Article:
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I really started searching, in earnest, for God and a spiritual path in the late 1970s. I was a Detroit Firefighter with time on my hands. In between runs in a firehouse, there is time to study or watch TV or whatever suits one’s fancy and firefighters have plenty of time off and vacation time. I was a non-traumatized Vietnam Vet who just wanted to party and found others with the same goal. The Discos became my hangouts and I lost myself in the hedonistic pleasures of the time. During the day I was at the gym, working out so I could look good. But an awareness started to develop, mostly in those sober quiet minutes of a corner in the firehouse. There has to be more to life than the work a day lives of most, the hedonism of the baby boomers of the time, and the life and death struggles I saw daily as a firefighter and that I had seen in Vietnam. I started asking “What is it all about anyway?”

 

My father had been a Catholic and my mother a Protestant, and neither particularly religious. My mother later converted to the Catholic faith. I had gone to both churches growing up and had visited other churches with neighbors also. So I was a very ecumenical sort of fellow to begin with. Now as I started to search spiritually, I began visiting different churches and talking to different people of all sorts of different faiths. I read every version of the Bible and the book of Mormon to boot. I had learned TM years ago and had dabbled in the martial arts and yoga over the years and the philosophies that came with them also. I was beginning to develop a sense of mission of some sort. It was a spiritual mission.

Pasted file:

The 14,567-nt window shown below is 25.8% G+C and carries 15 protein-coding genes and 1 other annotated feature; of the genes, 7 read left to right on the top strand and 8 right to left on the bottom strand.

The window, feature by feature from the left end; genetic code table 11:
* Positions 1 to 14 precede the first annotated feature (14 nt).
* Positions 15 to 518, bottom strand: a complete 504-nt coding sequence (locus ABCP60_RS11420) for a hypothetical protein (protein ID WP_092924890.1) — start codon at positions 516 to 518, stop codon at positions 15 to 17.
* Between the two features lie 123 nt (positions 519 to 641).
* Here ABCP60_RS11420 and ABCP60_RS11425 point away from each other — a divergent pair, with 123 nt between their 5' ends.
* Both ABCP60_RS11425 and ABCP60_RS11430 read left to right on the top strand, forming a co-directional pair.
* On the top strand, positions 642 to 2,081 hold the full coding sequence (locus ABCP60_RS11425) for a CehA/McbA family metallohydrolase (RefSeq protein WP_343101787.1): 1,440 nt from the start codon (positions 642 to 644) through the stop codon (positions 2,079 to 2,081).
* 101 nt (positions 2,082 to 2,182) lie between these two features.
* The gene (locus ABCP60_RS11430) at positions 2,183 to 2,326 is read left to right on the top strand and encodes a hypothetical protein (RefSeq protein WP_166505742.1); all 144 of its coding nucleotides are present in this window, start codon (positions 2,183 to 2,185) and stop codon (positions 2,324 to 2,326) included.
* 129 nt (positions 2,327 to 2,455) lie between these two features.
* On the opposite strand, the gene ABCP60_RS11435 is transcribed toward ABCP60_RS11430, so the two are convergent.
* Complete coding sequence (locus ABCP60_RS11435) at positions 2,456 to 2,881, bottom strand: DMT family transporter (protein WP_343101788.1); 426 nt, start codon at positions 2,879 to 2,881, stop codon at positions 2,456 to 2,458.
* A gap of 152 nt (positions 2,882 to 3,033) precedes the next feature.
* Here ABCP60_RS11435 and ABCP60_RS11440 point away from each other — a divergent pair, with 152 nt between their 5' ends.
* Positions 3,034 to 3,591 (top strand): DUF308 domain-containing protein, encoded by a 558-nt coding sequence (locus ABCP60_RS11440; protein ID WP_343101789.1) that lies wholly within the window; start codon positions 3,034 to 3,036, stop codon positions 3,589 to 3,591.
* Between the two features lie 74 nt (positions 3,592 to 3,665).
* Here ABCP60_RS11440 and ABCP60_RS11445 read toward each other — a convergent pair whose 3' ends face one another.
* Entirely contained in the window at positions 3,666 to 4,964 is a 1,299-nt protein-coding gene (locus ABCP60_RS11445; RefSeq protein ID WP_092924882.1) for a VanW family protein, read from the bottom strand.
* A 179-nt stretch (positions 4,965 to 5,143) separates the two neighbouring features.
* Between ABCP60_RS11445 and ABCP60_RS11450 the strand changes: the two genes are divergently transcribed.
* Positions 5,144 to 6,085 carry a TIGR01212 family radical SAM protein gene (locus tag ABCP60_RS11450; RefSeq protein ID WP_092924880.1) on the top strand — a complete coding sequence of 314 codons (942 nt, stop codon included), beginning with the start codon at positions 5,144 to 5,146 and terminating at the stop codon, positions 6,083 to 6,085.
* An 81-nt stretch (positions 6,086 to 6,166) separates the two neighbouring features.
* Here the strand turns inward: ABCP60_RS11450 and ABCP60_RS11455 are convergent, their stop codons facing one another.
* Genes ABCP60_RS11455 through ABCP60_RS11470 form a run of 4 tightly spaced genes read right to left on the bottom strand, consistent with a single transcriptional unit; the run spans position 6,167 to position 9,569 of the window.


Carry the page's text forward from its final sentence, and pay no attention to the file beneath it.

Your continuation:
I was getting pretty well burned out fighting fires and being single, with nothing holding me down, I decided to take a trip around the world. I had met a Jewish woman in one of the discos I frequented who took me the local Jewish Community Center and we watched some movies and a speaker talking about life on a Kibbutz in Israel. I decided to include a trip to Israel and a kibbutz on my world trip. As it turned out that is where my world trip ended and I spent several months on the kibbutz visiting holy sites and even talking to Rabbis and studying Talmud and Torah. I was brown haired with a black beard and quickly learned that being an American on a kibbutz, most people would assume I was Jewish. So after awhile I just shut up about not being Jewish, found that scholarly doors would open quickly if I were Jewish and just went with the flow. (As weird karma would have it, many years later I did one of those search for my ethnic roots and my family tree and I found out I may be part Jewish) I finally came home from Israel after a representative of the Israeli Defense forces paid me a visit and wanted to know when I going to put on a uniform and join up. I was also told that if I stayed on the Kibbutz a couple more months I may be drafted. By then I spoke some Hebrew and was trusted enough to do some patrolling because so many of the soldiers were in Lebanon. I decided that Vietnam was enough and that I was still an American and it was time to come home. I sure learned a lot about the roots of Judaism and the Bible though. (The Rabbis think the King James Version is a hilarious mistranslation by the way)